People just aren’t getting it. The Covid pandemic is nothing. What’s killing us is an epidemic of lovelessness. I know people who have never been in love their whole life, whose heart is inside their head. The world could really benefit from reading Dubliners by James Joyce, but since no one is doing this, I offer a post about passion. No one is alive whose life energy is entirely from the neck up. D.H. Lawrence said the body is the soul. Still, no one listens. I knew a former pastor who, symbolically, was paralyzed from the neck down. He stated that the job of human beings was to “subdue the earth,” whatever that means, but I think he referred to his own body. In my experience, spiritualization is sterilization, and it’s everywhere. People are a bunch of severed heads running around, feeling absolutely nothing. When will we realize that our heart is in our chest and not in our skull? We are a species of the undead, merely animated corpses, and again, to quote James Baldwin, “Funerals are for the living.” The shadow of the Cathedral twists us completely out of shape. And the New York City subway tunnels and rumbles its way through the dead of night, threatening to irrupt into broad daylight.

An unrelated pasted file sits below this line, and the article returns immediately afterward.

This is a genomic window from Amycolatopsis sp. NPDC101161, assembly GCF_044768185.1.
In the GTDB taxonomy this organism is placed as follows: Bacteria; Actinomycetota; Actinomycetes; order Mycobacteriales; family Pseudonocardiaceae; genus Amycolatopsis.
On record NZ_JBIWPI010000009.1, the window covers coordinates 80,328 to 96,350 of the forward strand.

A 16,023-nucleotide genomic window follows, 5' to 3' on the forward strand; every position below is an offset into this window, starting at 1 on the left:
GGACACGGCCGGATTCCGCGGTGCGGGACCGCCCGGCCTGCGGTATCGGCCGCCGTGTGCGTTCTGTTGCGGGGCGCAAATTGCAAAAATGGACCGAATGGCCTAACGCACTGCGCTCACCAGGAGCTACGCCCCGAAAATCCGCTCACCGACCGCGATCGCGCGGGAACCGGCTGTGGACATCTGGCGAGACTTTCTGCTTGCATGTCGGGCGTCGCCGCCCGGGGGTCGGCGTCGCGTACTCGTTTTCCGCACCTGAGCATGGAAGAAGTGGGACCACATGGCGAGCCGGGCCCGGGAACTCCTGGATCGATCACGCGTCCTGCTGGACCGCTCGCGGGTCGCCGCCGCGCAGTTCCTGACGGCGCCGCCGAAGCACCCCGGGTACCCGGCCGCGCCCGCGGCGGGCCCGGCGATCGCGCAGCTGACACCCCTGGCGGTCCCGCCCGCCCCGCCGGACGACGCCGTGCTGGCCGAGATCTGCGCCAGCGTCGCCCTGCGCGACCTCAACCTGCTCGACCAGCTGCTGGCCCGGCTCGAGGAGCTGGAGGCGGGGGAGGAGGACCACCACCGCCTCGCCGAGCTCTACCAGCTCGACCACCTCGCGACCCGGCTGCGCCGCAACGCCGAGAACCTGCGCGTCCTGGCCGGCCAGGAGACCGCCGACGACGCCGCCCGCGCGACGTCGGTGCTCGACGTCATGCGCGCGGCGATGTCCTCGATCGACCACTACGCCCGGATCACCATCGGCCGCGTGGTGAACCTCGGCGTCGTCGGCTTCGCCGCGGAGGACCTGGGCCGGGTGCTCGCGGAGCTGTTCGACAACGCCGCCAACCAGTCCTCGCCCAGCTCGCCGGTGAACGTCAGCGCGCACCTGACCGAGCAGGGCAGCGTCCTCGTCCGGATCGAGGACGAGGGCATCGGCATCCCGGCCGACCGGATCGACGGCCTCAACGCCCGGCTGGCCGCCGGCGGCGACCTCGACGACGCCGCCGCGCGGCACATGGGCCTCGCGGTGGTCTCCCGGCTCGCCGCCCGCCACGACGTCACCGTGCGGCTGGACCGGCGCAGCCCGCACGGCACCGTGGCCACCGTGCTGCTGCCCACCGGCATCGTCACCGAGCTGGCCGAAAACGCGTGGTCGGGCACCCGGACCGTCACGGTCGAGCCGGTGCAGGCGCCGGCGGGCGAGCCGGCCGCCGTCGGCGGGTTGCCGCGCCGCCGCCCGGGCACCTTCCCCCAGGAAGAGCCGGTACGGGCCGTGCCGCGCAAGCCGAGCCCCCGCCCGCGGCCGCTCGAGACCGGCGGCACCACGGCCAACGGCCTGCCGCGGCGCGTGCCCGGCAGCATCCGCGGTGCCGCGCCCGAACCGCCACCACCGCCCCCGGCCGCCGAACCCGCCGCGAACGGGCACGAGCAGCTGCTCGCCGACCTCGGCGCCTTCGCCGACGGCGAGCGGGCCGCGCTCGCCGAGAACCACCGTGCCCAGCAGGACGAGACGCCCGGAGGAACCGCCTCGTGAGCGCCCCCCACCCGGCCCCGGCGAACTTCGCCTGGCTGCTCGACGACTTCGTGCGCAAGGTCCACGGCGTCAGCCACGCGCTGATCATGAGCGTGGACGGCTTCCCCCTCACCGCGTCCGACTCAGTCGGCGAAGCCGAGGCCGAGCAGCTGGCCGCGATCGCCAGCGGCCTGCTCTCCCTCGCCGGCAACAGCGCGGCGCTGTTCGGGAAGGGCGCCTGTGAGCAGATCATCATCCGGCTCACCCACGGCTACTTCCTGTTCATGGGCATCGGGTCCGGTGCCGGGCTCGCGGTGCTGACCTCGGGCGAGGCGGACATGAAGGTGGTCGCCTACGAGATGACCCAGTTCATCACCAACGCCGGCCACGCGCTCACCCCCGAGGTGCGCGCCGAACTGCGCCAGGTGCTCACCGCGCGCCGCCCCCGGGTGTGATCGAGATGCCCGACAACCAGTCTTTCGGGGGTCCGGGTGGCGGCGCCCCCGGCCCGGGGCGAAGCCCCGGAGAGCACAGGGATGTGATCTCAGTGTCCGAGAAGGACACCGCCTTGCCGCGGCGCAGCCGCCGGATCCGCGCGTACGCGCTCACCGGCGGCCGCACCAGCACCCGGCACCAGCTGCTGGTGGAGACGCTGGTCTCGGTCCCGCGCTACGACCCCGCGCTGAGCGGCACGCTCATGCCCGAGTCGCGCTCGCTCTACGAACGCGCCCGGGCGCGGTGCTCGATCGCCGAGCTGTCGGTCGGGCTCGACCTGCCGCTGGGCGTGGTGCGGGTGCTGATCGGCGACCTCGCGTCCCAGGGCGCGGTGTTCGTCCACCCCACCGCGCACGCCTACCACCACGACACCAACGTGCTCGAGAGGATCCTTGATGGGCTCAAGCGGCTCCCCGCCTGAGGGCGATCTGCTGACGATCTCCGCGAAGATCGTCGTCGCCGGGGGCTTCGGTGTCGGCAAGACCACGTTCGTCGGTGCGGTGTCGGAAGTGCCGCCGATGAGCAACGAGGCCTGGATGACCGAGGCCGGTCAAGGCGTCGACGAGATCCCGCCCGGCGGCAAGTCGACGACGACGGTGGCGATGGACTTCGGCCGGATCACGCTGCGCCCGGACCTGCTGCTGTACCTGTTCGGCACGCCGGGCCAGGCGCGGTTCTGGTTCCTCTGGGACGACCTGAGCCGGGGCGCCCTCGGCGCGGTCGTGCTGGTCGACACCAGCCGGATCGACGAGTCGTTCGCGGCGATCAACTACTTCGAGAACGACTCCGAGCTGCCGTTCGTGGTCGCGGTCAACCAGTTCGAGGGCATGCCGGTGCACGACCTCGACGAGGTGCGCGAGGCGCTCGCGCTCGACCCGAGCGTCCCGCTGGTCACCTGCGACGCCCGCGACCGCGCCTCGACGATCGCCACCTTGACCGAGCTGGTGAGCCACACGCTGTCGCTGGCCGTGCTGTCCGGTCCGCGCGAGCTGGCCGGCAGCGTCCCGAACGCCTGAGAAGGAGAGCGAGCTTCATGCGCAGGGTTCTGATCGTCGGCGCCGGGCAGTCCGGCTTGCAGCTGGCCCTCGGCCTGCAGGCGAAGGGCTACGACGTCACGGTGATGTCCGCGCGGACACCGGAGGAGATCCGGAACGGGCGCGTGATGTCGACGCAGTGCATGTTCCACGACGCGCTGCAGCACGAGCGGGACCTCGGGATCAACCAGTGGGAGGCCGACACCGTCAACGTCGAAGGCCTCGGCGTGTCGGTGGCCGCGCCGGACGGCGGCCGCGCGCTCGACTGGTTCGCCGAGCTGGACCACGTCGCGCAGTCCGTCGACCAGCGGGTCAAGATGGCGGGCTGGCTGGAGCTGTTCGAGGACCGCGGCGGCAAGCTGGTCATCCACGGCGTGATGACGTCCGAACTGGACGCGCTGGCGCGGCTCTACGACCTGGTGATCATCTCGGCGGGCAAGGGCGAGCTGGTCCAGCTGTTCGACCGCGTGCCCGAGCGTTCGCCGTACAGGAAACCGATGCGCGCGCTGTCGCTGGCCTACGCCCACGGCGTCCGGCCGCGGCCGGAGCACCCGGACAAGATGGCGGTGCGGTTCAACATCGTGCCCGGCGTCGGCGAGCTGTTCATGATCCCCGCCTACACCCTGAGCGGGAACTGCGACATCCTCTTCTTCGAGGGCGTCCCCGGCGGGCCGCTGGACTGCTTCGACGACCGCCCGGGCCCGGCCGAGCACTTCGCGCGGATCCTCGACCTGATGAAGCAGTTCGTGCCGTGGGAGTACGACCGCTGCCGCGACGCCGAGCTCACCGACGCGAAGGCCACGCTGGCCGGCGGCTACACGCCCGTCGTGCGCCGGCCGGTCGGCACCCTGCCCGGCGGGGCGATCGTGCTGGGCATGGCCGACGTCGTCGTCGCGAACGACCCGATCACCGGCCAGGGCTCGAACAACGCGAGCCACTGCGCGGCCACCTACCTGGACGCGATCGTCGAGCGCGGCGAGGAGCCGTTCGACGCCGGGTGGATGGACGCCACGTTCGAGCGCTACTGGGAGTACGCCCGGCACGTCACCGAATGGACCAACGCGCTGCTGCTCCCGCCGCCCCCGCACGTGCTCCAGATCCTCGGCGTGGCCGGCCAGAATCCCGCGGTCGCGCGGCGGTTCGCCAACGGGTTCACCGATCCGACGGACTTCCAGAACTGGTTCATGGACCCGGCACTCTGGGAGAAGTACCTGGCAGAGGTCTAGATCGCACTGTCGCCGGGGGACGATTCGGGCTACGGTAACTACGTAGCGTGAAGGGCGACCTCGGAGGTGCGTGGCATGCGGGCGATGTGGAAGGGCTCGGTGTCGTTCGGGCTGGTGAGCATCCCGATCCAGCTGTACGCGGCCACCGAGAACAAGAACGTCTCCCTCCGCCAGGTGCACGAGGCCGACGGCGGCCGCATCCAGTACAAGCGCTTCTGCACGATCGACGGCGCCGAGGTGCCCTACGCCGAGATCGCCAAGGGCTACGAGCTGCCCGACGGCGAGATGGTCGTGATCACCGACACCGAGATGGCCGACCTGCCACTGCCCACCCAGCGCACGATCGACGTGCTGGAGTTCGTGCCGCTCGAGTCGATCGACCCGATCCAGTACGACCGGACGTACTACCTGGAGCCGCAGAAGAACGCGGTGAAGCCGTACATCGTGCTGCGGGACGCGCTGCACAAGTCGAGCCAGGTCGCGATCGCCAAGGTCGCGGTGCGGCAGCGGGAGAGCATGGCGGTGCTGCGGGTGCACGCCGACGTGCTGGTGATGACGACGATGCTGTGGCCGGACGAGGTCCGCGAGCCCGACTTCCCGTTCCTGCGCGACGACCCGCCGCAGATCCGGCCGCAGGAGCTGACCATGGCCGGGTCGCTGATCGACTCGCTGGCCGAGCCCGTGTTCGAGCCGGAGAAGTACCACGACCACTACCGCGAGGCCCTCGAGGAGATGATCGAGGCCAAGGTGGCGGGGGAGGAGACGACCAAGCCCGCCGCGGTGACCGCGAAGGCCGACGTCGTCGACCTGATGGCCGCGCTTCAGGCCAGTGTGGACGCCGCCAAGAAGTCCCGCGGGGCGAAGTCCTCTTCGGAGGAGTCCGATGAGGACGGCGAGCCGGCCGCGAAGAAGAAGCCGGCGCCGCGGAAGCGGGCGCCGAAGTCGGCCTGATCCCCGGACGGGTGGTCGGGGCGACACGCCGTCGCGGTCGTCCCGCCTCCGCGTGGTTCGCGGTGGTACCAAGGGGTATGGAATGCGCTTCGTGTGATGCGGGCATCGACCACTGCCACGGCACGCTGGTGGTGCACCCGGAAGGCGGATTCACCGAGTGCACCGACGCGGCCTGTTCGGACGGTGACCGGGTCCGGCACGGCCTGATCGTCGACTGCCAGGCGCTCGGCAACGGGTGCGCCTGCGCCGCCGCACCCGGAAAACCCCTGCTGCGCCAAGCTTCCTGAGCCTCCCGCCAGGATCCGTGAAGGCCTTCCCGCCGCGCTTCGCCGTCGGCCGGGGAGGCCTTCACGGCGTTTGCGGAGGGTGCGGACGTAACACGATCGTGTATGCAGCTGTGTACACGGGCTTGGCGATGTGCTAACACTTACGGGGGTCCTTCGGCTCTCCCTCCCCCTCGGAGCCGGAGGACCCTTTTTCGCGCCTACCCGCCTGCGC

I figured out that my life is in a kind of limbo since I left the rock band two months ago. I need a new music project to keep me sane. Also my feelings are in a tangle concerning the church. Pastor’s ideas, especially on personal happiness and freedom, to me seem unnatural and smack of Christian stoicism. Again I remember the cousin of Jane Eyre in the book by Charlotte Bronte, whose stoicism is cerebral and whose love is entirely impersonal and dispassionate. Jane finds it odious and tells St. John she scorns his love. I think Pastor’s understanding of eudaemonia, or a collective happiness, is a mere feat of intellectual gymnastics bordering on inhumanity. Nobody with a heart will be satisfied with a “happiness” so located in the head. In this connection I also think of Dubliners by James Joyce, a collection of stories about the decline of passion in people’s lives. It’s a book that Pastor has not read… Before Christmas this year I want to be done with the church and doing something else, hopefully a new rock band project. I’d love to play my bass with somebody again, make people feel good.